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Sweden, Sweden

Lundberg J.,Lulea University of Technology | Bohlin A.,Andreasen AB | Syk M.,Trafikverket
International Journal of Systems Assurance Engineering and Management

Manganese crossings are widely used in the railway sector because of their self-hardening properties, but one major disadvantage is that maintenance actions using condition monitoring of internal flaws are problematic to perform. The reason is that manganese material is coarse-grained with internal reflections. In the present study, measurements on internal flaws with a spectrum of ultrasonic equipment were performed on a real manganese crossing. After the measurements, the crossing was cut up and inspected. Correlations with the measurements and the real flaws indicate that, independent of the equipment used, false echoes were common, as well as a low capacity to indicate real flaws. © The Society for Reliability Engineering, Quality and Operations Management (SREQOM), India and The Division of Operation and Maintenance, Lulea University of Technology, Sweden 2011. Source

Rodriguez E.,Lulea University of Technology | Simon V.,Lulea University of Technology | Galar D.,Lulea University of Technology | Niska S.,Trafikverket
Civil-Comp Proceedings

The study of railway electromagnetic interference seeks to determine the source of the interference or to ensure the correct operation of the equipment within adverse conditions. The complexity of railway system increases when more electronics are used. However a simple DC track circuit is still used in train detection systems in many countries, including Sweden. Most of the failures reported in the Swedish railway infrastructure are related to the detection system, making this research of interest to the railway community. By searching the Swedish failures report database for the most repetitive and probable causes of failures, the three worst case scenarios were identified: low resistance between the rails, external interference as a lightning and iron-powder-bridges in the insulated joint. They were simulated using the software CST STUDIO SUITE® (the Computer Simulation Technology Studio Suite), supported by real measurements on site. Measurements followed the current electromagnetic compatibility standards and were used to tune and validate the models, resulting in simulations very close to the real measures. © Civil-Comp Press, 2014. Source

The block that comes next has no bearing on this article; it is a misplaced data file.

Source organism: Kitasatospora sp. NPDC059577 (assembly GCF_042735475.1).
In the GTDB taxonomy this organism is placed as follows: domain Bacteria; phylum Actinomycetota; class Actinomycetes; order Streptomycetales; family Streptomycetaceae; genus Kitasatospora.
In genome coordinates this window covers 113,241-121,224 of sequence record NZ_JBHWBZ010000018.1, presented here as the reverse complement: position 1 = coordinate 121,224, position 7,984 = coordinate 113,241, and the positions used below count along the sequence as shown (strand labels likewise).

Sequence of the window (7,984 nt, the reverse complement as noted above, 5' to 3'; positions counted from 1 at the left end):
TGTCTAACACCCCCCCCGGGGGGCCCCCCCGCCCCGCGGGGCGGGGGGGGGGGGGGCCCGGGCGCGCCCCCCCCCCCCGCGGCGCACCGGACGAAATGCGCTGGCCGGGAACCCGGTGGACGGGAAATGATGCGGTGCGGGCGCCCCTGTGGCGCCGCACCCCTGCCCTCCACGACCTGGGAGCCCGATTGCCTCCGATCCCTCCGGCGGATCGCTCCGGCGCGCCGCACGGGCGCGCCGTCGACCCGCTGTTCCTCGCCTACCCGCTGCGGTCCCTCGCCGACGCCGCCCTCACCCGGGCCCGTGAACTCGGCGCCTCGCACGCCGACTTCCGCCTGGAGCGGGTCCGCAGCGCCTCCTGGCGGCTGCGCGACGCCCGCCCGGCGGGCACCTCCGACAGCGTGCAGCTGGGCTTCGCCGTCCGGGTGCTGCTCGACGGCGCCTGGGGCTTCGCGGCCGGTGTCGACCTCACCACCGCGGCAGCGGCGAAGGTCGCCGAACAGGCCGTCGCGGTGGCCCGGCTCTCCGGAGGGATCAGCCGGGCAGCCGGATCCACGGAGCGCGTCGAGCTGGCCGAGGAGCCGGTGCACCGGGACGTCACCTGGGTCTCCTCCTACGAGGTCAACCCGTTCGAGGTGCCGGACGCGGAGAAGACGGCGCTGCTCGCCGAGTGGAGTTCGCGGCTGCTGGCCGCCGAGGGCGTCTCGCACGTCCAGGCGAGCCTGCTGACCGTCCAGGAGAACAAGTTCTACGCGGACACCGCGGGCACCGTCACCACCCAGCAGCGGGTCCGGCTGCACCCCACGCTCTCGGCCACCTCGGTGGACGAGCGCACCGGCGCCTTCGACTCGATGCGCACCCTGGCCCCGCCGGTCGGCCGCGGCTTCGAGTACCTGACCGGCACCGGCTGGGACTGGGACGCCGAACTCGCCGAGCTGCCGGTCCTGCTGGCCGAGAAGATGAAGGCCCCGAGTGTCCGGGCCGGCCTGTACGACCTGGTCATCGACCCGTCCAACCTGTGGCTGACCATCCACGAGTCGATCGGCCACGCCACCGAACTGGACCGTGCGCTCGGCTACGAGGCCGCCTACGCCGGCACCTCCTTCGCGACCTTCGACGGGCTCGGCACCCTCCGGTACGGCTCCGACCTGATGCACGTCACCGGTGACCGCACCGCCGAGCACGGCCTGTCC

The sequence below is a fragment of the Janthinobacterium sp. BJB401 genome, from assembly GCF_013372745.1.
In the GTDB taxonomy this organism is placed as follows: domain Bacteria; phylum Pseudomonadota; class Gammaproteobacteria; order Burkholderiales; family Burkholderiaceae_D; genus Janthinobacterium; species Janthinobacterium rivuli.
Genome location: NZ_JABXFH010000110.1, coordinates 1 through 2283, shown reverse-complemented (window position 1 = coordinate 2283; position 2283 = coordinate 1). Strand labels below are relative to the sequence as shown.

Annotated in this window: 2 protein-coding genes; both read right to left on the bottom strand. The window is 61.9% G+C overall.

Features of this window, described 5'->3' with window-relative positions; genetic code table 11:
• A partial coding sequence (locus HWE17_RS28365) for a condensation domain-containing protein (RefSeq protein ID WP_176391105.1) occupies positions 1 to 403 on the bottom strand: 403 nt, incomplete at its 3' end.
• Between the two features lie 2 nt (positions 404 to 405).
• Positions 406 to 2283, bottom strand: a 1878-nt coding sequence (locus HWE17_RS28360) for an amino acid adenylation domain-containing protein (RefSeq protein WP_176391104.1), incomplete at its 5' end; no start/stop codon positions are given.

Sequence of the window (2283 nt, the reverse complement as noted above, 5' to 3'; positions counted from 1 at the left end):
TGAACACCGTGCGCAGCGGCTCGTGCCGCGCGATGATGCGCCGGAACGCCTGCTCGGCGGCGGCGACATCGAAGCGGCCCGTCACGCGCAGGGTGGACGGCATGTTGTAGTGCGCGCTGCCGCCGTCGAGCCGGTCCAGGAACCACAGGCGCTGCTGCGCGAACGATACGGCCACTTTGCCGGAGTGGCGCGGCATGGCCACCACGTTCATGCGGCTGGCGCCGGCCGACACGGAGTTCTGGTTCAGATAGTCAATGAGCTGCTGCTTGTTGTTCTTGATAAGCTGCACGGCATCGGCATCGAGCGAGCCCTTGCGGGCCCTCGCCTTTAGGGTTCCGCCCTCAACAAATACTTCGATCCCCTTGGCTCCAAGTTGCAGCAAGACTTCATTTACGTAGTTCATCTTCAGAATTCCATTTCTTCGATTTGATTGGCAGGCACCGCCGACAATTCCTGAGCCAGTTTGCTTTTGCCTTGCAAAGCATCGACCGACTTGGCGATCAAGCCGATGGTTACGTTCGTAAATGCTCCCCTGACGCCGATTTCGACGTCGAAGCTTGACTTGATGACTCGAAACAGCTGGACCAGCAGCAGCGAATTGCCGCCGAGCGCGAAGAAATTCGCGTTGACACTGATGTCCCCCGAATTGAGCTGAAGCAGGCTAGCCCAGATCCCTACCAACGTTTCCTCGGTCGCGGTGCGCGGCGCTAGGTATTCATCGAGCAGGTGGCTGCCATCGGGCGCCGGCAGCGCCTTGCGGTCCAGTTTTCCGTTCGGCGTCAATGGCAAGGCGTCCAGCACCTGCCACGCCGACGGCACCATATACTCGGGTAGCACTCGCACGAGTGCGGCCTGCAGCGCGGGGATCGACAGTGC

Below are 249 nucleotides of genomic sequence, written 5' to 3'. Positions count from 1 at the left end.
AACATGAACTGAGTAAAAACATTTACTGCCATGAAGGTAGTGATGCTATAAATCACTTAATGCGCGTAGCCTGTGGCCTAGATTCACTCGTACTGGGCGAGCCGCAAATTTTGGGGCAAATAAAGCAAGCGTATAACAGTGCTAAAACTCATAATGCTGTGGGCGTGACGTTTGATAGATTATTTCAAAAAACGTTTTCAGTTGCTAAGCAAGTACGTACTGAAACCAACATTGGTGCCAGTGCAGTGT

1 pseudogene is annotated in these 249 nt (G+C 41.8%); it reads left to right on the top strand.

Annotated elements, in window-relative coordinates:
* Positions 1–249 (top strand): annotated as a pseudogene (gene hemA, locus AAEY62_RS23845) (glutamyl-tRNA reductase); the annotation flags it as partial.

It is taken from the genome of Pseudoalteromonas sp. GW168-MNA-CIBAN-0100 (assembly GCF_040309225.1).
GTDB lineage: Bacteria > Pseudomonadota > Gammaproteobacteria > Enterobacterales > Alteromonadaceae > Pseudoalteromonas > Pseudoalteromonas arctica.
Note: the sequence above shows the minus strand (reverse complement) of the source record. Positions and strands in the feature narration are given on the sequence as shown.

Asplund M.,Trafikverket | Asplund M.,Lulea University of Technology | Palo M.,Lulea University of Technology | Famurewa S.,Lulea University of Technology | Rantatalo M.,Lulea University of Technology
Proceedings of the Institution of Mechanical Engineers, Part F: Journal of Rail and Rapid Transit

The capacity demands on railways will increase in the future, as will demands for a robust and available system. The availability of a railway system is dependent on the condition of its infrastructure and rolling stock. To inspect rolling stock so as to prevent damage to the track due to faulty wheels, infrastructure managers normally install wayside monitoring systems along the track. Such systems indicate, for example, wheels that fall outside the defined safety limits and have to be removed from service to prevent further damage to the track. Due to the nature of many wayside monitoring systems, which only monitor vehicles at defined points along the track, damage may be induced on the track prior to fault detection at the location of the system. Such damage can entail capacity-limiting speed reductions and manual track inspections before the track can be reopened for traffic. The number of wheel defects must therefore be kept to a minimum. In this paper, wheel profile parameters measured by a wayside wheel profile measurement system, installed along the Swedish Iron Ore Line, are examined and related to warning and alarm indications from a wheel defect detector installed on the same line. The study shows that an increased wheel wear, detectable by changes in the wheel profile parameters, could be used to reduce the risk of capacity-limiting wheel defect failure events and their reactive measures. © IMechE 2014. Source